Location of the Bermuda Triangle in the Atlantic Ocean (iStock)
British scientists believe 100ft ‘rogue’ waves could be the reason why so many boats are sunk in the mysterious Bermuda Triangle.
The infamous body of water in the western part of the North Atlantic Ocean stretches from 700,000 square kilometres (270,271 square miles) between Florida, Bermuda and Puerto Rico.
Also known as the Devil’s Triangle, the area offers multiple shipping routes and has claimed more than 1,000 lives in the last 100 years.
But experts at the University of Southampton believe the mystery can be explained by a natural phenomenon known as “rogue waves.”
On Channel 5 documentary “The Bermuda Triangle Enigma,” the scientists use in simulators to re-create the monster in the water peaks.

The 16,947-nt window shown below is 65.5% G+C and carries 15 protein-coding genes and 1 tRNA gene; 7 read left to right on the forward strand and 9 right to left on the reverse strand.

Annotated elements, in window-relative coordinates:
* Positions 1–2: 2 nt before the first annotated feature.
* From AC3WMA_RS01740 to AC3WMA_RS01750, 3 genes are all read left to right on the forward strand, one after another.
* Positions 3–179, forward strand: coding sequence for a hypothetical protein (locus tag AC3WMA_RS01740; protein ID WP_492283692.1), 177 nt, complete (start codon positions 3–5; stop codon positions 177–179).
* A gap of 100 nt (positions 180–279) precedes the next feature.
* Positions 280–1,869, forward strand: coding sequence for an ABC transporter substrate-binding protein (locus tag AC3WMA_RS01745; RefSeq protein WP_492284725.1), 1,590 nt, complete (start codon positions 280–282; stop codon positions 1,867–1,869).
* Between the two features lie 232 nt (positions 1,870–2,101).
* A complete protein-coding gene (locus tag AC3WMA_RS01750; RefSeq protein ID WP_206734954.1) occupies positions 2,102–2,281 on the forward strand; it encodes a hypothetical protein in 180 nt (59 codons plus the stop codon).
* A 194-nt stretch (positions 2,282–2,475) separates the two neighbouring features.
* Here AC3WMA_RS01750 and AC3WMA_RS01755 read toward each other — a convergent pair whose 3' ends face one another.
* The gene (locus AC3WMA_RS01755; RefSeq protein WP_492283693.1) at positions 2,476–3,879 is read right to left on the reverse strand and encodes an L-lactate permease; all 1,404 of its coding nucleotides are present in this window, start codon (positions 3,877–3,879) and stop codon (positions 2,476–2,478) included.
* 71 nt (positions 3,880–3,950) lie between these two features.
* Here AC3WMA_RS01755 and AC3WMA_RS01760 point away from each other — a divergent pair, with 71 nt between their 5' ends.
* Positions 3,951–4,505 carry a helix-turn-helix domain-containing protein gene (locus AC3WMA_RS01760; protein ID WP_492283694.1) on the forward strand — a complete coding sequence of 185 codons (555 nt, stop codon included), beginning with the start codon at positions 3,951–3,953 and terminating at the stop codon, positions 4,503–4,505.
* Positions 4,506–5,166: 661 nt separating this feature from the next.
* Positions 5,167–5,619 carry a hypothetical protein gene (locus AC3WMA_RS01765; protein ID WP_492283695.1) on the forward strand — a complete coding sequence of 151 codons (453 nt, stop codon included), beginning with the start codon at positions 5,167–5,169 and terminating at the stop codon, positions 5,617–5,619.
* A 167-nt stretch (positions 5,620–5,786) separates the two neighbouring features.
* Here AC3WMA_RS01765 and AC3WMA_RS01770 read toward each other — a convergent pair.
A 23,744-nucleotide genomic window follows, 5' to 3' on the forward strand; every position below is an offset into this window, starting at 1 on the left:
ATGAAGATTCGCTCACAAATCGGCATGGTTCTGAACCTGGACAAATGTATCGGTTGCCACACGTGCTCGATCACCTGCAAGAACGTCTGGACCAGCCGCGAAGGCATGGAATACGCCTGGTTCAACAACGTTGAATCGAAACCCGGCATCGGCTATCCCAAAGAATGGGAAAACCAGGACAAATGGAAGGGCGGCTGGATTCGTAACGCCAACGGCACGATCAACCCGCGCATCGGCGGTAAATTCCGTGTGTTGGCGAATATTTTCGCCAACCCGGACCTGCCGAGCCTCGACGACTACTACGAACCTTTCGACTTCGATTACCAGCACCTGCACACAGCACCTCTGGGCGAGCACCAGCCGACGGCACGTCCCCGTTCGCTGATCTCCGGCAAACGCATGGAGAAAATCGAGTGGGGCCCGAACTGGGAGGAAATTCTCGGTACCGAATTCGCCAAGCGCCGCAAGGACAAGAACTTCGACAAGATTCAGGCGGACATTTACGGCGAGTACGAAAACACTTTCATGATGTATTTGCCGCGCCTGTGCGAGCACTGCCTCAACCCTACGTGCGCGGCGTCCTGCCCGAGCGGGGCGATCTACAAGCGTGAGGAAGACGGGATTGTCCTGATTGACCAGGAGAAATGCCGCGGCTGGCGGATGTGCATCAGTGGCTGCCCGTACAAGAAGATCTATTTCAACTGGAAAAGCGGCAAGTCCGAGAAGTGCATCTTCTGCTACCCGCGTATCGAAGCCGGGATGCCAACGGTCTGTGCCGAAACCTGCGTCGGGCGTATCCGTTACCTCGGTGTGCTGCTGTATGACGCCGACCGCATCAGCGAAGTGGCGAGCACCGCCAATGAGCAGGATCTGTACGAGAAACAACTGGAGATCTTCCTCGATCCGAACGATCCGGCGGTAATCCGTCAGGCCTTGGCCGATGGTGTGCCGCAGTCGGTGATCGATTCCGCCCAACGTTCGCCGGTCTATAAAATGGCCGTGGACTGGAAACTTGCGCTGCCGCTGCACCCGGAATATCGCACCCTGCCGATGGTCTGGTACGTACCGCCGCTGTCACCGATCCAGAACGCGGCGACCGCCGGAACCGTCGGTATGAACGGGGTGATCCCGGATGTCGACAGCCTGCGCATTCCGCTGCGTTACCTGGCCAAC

SECRETS OF THE BERMUDA TRIANGLE
Rogue waves, which but a few minutes were observed for the first time by satellites in 1997 off the coast of South Africa.
Some have even measured up to 30 meters (almost 100m high.
The research team built a model of the USS Cyclops, a large ship that went missing in the triangle in 1918, claiming 300 lives.
And because of the sheer size and the flat bottom, it doesn’t take long before the model is overcome with water during the simulation.
Dr. Simon Boxall, a ocean and earth scientist says that the notorious area in the Atlantic ocean you can see three huge storms come together from different directions – the perfect conditions for a rogue wave.
MORE THAN 100 YEARS LATER, IS THE “GREAT SECRET” OF THE DISAPPEARED USS CYCLOPS IS STILL NOT SOLVED
Boxall believes that such a peak in the water itself, on a boat, such as the Cyclops, in TWO.
He said: “There are storms to the south and the north, who come together.
“And if there is still more that of Florida, it can be a potentially deadly formation of rogue waves.
“They are steep, they are high – we have measured waves more than 30 metres.
This story originally appeared in The Sun.